Also handed out several well deserved ‘Highly Commended’ awards to Juniors … Shaun McIntyre (grade 10) for ‘Thoughts’ of subject Layla Johnson (pensively looking remarkably like a young actress Genna Davis – below – bottom), Imogen Toohey (grade 7) for an ‘Untitled’ work … and Seniors … Madison Robinson (grade 11) for ‘Expectations’ (below – third row left), Chantelle Nolan (grade 12) for ‘Behind’ and Hanna Browning (grade 11) for ‘Secluded Minds’. (NB – My apologies to Hanna, Chantelle and Imogen – unable to present your work here due to ‘space’ issues.)

The visual arts teachers at Trinity Bay also deserve their own award for fostering these photographic talents amongst their student numbers. Again, a distinct pleasure to be involved.

Links to previous years winners and works can be found here … 20192018, 2017, 2016.

Images © the Artists … from top … Kayla Allan, Kelli Baker, Madison Robinson (left), Sam Willams (right), Shaun McIntyre.

Trinity Bay High School Photographic Portrait Prize - Winner Kayla Allan - judged by Brian Cassey

Trinity Bay High School Photographic Portrait Prize - Winner Kelli Baker - judged by Brian Cassey

Trinity Bay High School Photographic Portrait Prize - Winners Madison Robinson & Sam Williams - judged by Brian Cassey

Trinity Bay High School Photographic Portrait Prize - Winner Shaun McIntyre - judged by Brian Cassey

Trinity Bay Portraits Excel …

Once again … for the third year … delighted to be asked to judge the annual Trinity Bay High School “Photographic Portrait Prize”.

Once again I was mightily impressed by the work of these talented photography students under the tutelage of the dedicated Trinity Bay visual arts teaching staff. The standard of entries this year exceeded the already high standard of previous years (2017 here and 2016 here)… and that made the judging decision making that much harder.

Eventually, I decided on a Winner, second, third and four highly commended … plus a couple of mentions for the seperate ‘staff’ prize.

Grade 12 student Lit Thao … who has a hearing and communication impairment … won third prize in last years Portrait Prize. There is no doubt that his visual communication skills are extraordinary. This year his image “Angry Man” stared out from amongst the other sixty odd works on the exhibition walls .. and dragged you in. I had little hesitation in awarding his work the winner of the Nikon D3400 DSLR prize sponsored by Garricks Camera House in Cairns.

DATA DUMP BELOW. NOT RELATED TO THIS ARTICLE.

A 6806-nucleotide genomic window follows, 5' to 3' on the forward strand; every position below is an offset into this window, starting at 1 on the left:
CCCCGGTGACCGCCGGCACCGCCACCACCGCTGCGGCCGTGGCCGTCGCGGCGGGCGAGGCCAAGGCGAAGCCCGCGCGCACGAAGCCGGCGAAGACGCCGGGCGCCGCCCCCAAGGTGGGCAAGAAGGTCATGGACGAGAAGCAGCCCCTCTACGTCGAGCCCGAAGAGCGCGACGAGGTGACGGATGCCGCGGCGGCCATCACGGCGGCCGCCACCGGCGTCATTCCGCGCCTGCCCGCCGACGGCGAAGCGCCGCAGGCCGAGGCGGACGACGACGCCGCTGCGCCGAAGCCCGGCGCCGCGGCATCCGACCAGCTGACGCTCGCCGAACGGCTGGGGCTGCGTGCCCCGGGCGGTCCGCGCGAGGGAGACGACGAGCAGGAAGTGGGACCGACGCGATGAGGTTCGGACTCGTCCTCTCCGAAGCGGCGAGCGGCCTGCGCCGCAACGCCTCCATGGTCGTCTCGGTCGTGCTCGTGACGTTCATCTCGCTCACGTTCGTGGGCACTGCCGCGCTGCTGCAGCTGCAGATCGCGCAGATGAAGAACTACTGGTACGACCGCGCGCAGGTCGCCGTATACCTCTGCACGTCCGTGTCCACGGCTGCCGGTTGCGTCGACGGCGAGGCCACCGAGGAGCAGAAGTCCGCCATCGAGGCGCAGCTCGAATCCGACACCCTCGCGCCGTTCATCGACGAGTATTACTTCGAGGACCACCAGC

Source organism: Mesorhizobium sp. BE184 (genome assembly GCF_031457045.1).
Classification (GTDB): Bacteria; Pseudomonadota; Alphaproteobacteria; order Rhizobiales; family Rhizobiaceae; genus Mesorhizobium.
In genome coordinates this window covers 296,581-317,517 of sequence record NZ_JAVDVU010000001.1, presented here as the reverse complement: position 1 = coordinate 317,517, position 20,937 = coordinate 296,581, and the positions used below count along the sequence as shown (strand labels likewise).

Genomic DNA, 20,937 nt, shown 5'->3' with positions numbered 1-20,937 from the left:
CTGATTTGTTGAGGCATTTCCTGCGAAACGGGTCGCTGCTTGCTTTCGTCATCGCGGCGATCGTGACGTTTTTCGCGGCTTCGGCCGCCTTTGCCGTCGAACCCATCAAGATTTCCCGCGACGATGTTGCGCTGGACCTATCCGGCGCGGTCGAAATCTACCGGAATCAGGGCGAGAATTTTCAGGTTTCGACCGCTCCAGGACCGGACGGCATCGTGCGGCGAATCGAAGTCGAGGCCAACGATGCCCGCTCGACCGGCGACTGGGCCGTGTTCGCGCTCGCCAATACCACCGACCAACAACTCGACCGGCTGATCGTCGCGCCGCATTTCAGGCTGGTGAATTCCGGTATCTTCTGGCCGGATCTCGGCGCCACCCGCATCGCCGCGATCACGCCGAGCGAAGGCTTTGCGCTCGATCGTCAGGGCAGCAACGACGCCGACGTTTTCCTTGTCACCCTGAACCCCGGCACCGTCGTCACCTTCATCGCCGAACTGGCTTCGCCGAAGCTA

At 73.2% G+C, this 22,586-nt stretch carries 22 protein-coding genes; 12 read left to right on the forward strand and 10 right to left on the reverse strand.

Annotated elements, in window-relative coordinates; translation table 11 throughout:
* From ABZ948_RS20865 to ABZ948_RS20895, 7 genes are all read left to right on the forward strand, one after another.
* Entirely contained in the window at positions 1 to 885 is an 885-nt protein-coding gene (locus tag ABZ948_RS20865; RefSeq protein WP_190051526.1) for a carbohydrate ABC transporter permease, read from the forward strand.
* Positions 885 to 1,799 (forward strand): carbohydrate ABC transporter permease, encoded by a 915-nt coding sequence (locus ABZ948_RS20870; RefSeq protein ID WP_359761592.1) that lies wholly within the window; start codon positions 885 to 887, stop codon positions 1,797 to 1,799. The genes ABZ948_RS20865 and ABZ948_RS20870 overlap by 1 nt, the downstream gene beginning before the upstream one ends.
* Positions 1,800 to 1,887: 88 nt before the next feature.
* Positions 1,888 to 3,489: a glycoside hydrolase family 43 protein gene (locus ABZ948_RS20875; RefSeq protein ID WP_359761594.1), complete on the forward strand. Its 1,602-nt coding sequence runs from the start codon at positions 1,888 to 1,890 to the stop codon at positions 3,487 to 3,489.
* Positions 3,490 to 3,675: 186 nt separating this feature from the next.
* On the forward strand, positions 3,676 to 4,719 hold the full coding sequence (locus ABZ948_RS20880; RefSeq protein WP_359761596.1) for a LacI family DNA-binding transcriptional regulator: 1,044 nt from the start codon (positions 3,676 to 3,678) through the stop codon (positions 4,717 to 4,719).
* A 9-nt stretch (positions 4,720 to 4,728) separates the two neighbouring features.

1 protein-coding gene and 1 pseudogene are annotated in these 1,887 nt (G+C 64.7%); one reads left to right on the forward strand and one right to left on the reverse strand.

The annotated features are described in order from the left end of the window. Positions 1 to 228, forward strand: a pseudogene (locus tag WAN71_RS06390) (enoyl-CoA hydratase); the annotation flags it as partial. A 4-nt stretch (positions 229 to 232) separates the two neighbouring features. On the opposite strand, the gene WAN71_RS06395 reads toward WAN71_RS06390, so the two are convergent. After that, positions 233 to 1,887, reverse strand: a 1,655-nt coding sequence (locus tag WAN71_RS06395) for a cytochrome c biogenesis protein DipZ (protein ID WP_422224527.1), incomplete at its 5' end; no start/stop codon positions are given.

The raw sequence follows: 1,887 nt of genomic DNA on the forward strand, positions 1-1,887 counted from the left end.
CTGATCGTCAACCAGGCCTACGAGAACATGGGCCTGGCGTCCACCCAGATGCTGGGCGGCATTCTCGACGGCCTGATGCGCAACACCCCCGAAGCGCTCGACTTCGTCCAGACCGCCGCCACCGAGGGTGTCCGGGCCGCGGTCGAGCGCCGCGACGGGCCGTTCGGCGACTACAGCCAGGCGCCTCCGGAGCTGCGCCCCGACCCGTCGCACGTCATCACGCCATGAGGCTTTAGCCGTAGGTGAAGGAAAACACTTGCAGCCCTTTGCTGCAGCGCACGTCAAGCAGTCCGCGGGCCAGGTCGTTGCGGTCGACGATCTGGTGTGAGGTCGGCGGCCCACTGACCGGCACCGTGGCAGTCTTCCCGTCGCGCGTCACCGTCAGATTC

Not far behind was the Mona Lisa-esque work of grade 11 student Kimberley Burns entitled “Portrait of Ruby”. In both these images the eyes of the subject seem to follow the viewer around the room.

Third place went to a more abstract, creative, but nonetheless intriguing work  … “Portrait of Livio” … by Greta Beluffi. Greta is also a grade 11 student.

Out of the four Highly Commended works I selected … Vika Latu’s “Nostalgia in August”, Madison Robinson’s “Truth Behind the Smile”, Laura Saavedra’s “In the South” and Elise Mcatamney’s “Untiled”… one deserves an extra special mention. Elise (her work is bottom below) is just a grade 7 student. Remarkably three works different from my selection tied for the “Peoples Choice” award.

If you are a Cairns resident and interested in our talented budding photo artists try and get along to the Photographic Prize  exhibition at Trinity Bay High School.

Below … from top … Winner – “Angry Man” by Lit Thao, Second – “Portrait of Ruby” by Kimberley Burns, Third – “Portrait of Livio” by Greta Beluffi, Highly Commended (1 of 4) – “Untitled” by Elise Macatamney (grade 7). Works © the individual artists.


2018 Trinity Bay High School "Photographic Portrait Prize" - image by Lit Tao - judged by Brian Cassey

2018 Trinity Bay High School "Photographic Portrait Prize" - image by Kimberly Burns - judged by Brian Cassey

2018 Trinity Bay High School "Photographic Portrait Prize" - image by Greta Beluffi - judged by Brian Cassey